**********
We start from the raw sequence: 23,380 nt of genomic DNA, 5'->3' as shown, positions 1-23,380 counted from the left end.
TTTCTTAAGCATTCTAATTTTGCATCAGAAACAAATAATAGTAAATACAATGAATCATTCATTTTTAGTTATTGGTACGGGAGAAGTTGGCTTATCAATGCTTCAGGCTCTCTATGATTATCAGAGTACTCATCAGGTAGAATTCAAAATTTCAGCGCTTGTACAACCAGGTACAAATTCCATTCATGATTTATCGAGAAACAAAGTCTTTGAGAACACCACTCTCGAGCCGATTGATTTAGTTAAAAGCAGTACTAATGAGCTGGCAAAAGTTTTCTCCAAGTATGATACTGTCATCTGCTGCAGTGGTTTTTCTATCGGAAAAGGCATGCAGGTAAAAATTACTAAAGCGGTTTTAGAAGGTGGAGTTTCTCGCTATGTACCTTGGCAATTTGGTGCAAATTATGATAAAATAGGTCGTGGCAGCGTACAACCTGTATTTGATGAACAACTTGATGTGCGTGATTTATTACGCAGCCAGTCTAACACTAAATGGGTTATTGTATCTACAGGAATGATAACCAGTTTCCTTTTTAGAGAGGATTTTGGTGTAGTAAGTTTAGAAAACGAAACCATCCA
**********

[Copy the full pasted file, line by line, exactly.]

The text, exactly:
We start from the raw sequence: 23,380 nt of genomic DNA, 5'->3' as shown, positions 1-23,380 counted from the left end.
TTTCTTAAGCATTCTAATTTTGCATCAGAAACAAATAATAGTAAATACAATGAATCATTCATTTTTAGTTATTGGTACGGGAGAAGTTGGCTTATCAATGCTTCAGGCTCTCTATGATTATCAGAGTACTCATCAGGTAGAATTCAAAATTTCAGCGCTTGTACAACCAGGTACAAATTCCATTCATGATTTATCGAGAAACAAAGTCTTTGAGAACACCACTCTCGAGCCGATTGATTTAGTTAAAAGCAGTACTAATGAGCTGGCAAAAGTTTTCTCCAAGTATGATACTGTCATCTGCTGCAGTGGTTTTTCTATCGGAAAAGGCATGCAGGTAAAAATTACTAAAGCGGTTTTAGAAGGTGGAGTTTCTCGCTATGTACCTTGGCAATTTGGTGCAAATTATGATAAAATAGGTCGTGGCAGCGTACAACCTGTATTTGATGAACAACTTGATGTGCGTGATTTATTACGCAGCCAGTCTAACACTAAATGGGTTATTGTATCTACAGGAATGATAACCAGTTTCCTTTTTAGAGAGGATTTTGGTGTAGTAAGTTTAGAAAACGAAACCATCCA